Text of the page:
First event on October 12 will feature Dean Jeffrey Milem
UC Santa Barbara’s Gevirtz School announces the debut of The Dean’s Lecture Series on Education, Diversity and Democracy with a lecture by Dean Jeffrey Milem—“Education, Diversity and Democracy: How Can We Fulfill Higher Education’s Promise to Prepare Citizens for an Increasingly Diverse Democracy?”—on Thursday, October 12 at 6 pm in UC Santa Barbara’s MultiCultural Theater. The event is free and open to the public.
At this lecture, Dean Milem will discuss the ways in which higher education stakeholders can work together to create equitable, vibrant, engaging institutions that prepare citizens for an increasingly diverse democracy. The lecture will build upon three decades of scholarship regarding race relations and education, the outcomes of diversity in higher education, and the essential components of diverse and equitable learning environments.
This lecture series will bring preeminent thought leaders, educators, public figures who will stimulate us to reflect on the important role that education plays, or should play, in helping to build a democratic society that is becoming increasingly diverse. Dean Milem says, “While these topics and issues have always been important to explore, the current state of public discourse greatly amplifies the need for us all to engage in critical conversations that will enhance our understanding and create collective action.”
Jeffrey Milem is Professor and Dean of The Gevirtz Graduate School of Education at UC Santa Barbara. Prior to coming to UCSB, he was the Ernest W. McFarland Distinguished Professor in Leadership for Educational Policy and Reform in the College of Education at the University of Arizona. He is a Fellow of the American Educational Research Association and has been awarded the American College Personnel Association’s Contributions to Higher Education award. Professor Milem’s research focuses on the ways in which colleges and universities can be organized to enhance equity, access, and success for all students; the racial context within higher education; and the relationship between how colleges and universities organize themselves and student outcomes and faculty role performance. As a widely recognized expert in the area of racial dynamics in higher education, Milem has been commissioned to do research by the Institute of Medicine of the National Academies, the Association of American Medical Colleges, the Harvard Civil Rights Project, the American Council on Education, the Association of American Colleges and Universities, and the American Educational Research Association’s Panel on Racial Dynamics in Higher Education.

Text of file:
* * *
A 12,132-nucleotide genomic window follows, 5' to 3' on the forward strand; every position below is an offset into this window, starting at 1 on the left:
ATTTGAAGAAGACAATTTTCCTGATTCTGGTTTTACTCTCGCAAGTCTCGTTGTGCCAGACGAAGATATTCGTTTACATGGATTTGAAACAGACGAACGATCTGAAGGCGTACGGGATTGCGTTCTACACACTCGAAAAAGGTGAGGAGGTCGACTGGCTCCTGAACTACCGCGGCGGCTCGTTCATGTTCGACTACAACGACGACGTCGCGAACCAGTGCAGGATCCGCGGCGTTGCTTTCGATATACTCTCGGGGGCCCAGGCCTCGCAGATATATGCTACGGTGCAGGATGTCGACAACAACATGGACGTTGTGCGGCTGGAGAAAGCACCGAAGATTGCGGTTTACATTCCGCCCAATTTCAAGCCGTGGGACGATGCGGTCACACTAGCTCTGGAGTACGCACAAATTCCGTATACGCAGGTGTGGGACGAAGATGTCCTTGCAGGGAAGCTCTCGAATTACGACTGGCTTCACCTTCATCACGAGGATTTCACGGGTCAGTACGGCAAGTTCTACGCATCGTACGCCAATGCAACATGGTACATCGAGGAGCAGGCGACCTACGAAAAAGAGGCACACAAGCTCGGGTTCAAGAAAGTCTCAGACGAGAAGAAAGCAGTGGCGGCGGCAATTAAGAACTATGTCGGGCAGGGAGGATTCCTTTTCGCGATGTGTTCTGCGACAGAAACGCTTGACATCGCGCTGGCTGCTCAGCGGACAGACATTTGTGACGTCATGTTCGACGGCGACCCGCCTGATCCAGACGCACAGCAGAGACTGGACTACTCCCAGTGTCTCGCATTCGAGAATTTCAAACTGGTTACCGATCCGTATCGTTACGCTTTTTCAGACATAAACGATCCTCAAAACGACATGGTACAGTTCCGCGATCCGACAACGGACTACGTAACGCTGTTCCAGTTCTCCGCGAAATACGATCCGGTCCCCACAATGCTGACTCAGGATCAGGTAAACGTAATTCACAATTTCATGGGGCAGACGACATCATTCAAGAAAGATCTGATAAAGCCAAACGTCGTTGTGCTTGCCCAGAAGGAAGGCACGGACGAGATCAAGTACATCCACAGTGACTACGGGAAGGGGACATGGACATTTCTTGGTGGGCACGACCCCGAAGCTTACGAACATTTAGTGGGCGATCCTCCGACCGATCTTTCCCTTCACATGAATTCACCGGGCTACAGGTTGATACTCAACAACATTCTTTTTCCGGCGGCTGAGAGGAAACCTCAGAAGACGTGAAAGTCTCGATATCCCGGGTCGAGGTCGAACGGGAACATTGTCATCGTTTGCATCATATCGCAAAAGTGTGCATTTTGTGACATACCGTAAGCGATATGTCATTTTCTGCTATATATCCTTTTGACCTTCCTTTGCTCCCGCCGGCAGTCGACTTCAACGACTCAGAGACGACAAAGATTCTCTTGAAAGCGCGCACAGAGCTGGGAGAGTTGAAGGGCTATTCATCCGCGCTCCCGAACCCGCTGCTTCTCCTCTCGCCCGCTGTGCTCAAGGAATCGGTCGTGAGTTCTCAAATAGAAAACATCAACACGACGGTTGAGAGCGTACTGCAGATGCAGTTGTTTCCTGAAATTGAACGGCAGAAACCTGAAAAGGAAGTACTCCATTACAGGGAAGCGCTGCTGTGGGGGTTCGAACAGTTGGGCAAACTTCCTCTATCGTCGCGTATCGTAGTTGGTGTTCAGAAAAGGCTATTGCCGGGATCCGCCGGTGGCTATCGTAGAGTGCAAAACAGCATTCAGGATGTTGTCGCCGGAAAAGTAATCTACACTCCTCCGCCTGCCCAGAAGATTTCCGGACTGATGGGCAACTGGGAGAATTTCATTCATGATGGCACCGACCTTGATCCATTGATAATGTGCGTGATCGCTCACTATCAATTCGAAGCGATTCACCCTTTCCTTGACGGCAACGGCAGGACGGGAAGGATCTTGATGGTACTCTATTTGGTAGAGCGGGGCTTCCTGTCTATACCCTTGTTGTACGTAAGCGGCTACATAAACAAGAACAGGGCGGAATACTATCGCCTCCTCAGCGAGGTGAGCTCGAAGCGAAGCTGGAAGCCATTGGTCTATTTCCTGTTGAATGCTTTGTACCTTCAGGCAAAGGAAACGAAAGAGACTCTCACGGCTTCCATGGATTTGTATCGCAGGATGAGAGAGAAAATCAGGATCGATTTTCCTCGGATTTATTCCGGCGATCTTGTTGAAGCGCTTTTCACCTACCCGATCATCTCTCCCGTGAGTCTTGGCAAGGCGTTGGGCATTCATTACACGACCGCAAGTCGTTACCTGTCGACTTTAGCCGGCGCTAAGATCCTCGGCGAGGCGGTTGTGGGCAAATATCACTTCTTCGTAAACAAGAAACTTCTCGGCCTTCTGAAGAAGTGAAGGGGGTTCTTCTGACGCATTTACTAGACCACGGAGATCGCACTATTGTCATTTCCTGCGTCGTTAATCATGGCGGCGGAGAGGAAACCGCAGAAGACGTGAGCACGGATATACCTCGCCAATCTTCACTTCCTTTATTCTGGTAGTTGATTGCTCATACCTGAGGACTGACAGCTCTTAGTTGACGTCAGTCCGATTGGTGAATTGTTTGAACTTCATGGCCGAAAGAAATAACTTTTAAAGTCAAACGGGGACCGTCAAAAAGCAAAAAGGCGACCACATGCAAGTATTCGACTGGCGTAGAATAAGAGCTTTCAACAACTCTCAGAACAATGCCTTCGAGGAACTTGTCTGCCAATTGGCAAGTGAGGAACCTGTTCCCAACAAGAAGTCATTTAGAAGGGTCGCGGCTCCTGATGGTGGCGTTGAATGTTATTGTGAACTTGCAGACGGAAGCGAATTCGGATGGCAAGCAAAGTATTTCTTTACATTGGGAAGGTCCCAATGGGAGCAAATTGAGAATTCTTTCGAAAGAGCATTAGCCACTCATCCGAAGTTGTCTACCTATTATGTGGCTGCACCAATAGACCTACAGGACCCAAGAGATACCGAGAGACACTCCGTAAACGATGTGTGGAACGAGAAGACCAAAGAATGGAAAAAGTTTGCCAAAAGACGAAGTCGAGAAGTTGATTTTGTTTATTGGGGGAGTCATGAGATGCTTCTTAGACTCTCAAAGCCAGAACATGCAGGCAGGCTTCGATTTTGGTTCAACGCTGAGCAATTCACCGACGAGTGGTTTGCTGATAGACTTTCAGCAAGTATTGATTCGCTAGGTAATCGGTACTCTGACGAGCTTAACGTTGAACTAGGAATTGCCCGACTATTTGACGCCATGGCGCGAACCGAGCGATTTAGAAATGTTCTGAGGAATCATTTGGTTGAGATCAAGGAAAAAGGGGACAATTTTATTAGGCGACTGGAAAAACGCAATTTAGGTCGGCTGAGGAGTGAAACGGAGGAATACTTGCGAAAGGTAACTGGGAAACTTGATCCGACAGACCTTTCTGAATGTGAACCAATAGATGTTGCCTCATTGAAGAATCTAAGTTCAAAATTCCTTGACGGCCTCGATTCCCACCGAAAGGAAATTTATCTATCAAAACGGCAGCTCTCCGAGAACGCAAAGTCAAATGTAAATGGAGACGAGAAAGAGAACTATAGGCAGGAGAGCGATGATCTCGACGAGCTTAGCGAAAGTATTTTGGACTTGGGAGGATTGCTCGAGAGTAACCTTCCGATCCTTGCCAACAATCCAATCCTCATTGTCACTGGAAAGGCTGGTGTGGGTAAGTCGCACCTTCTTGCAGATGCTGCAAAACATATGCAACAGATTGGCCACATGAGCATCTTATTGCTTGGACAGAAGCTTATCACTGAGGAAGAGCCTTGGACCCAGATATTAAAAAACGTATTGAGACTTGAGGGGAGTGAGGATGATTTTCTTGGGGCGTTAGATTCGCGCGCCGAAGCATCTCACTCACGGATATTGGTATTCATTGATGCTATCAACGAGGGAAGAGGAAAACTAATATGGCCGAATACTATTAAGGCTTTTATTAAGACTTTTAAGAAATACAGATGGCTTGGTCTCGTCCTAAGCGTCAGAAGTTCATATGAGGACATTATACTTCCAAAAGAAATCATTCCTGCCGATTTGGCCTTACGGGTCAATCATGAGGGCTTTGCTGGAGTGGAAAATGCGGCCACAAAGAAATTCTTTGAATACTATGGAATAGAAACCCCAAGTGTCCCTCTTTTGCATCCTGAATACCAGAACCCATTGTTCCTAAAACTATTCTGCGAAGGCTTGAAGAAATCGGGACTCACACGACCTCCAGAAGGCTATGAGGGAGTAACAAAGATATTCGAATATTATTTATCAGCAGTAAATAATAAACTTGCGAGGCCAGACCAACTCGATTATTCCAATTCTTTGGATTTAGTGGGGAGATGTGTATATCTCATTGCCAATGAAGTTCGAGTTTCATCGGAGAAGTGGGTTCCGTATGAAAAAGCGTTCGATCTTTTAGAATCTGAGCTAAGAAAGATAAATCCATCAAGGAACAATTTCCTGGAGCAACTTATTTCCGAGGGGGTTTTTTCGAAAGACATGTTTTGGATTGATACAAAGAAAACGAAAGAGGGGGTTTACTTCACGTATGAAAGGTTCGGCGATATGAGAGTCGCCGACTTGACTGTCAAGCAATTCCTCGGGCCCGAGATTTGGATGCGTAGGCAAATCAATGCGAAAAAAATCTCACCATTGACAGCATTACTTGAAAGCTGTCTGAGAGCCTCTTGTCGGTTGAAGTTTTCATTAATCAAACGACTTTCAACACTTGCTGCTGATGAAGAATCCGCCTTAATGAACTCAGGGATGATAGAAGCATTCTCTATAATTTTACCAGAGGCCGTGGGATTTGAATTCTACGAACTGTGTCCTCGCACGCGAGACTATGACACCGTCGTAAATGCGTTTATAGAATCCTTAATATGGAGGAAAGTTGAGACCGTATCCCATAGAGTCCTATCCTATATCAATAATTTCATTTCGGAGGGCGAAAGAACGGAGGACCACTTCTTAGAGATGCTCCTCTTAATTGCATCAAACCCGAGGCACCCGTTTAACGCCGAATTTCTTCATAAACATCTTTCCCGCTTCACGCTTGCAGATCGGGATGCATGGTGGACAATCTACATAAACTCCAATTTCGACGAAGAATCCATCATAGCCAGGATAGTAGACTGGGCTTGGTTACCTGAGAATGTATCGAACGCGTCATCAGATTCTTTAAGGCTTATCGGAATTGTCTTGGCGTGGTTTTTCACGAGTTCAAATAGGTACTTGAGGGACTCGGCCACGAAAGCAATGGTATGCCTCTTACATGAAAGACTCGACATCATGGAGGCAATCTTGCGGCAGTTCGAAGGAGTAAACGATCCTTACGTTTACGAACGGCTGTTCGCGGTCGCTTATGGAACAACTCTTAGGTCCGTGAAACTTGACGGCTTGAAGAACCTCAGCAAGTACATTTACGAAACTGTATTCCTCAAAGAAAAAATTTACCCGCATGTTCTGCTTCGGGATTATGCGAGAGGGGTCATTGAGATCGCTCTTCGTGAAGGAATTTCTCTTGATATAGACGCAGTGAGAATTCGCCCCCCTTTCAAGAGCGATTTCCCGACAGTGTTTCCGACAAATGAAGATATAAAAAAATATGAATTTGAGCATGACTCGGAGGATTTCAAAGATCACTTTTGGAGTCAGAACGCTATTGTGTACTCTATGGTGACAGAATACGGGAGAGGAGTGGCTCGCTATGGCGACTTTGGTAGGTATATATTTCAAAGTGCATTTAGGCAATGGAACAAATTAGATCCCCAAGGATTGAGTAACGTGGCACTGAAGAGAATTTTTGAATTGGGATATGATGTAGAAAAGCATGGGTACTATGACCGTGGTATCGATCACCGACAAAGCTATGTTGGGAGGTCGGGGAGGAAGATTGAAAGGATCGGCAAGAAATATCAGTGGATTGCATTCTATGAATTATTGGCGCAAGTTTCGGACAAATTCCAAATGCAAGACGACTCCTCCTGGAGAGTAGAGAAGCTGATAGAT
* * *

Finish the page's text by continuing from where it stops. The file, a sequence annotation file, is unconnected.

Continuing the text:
With his colleagues Mitchell Chang and Anthony Antonio, he co-authored Making Diversity Work on Campus: A Research Based Perspective, published by the Association of American Colleges and Universities, which translates research demonstrating the educational benefits of diversity to develop a “roadmap” for college leaders of the conditions that must be in place if they are to maximize the opportunities for teaching and learning that racial diversity provides. Jeff contributed to two of the three books that Justice Sandra Day O’Connor cited in her majority opinion in Grutter v. Bollinger as being influential in helping to document the university’s claim regarding the educational benefits of diversity. He also worked closely on amicus briefs for both iterations of the Fisher v. Texas case.
Milem also worked with the Office for Civil Rights of the Department of Education and the American Council on Education to present a series of technical assistance workshops on affirmative action and college admissions. Professor Milem has given speeches and/or provided consultation on racial dynamics to different national education organizations as well as various public and private higher education institutions across the country. In addition to his employment in higher education, Jeff has worked as a photographer, janitor, maintenance worker, house painter, landscaper, bartender, cook, and hospital orderly.
Milem was a faculty member at the University of Maryland and at Vanderbilt University. He earned his B.A. in political science from Michigan State University, his M.Ed. from the University of Vermont, and his Ph.D. from UCLA.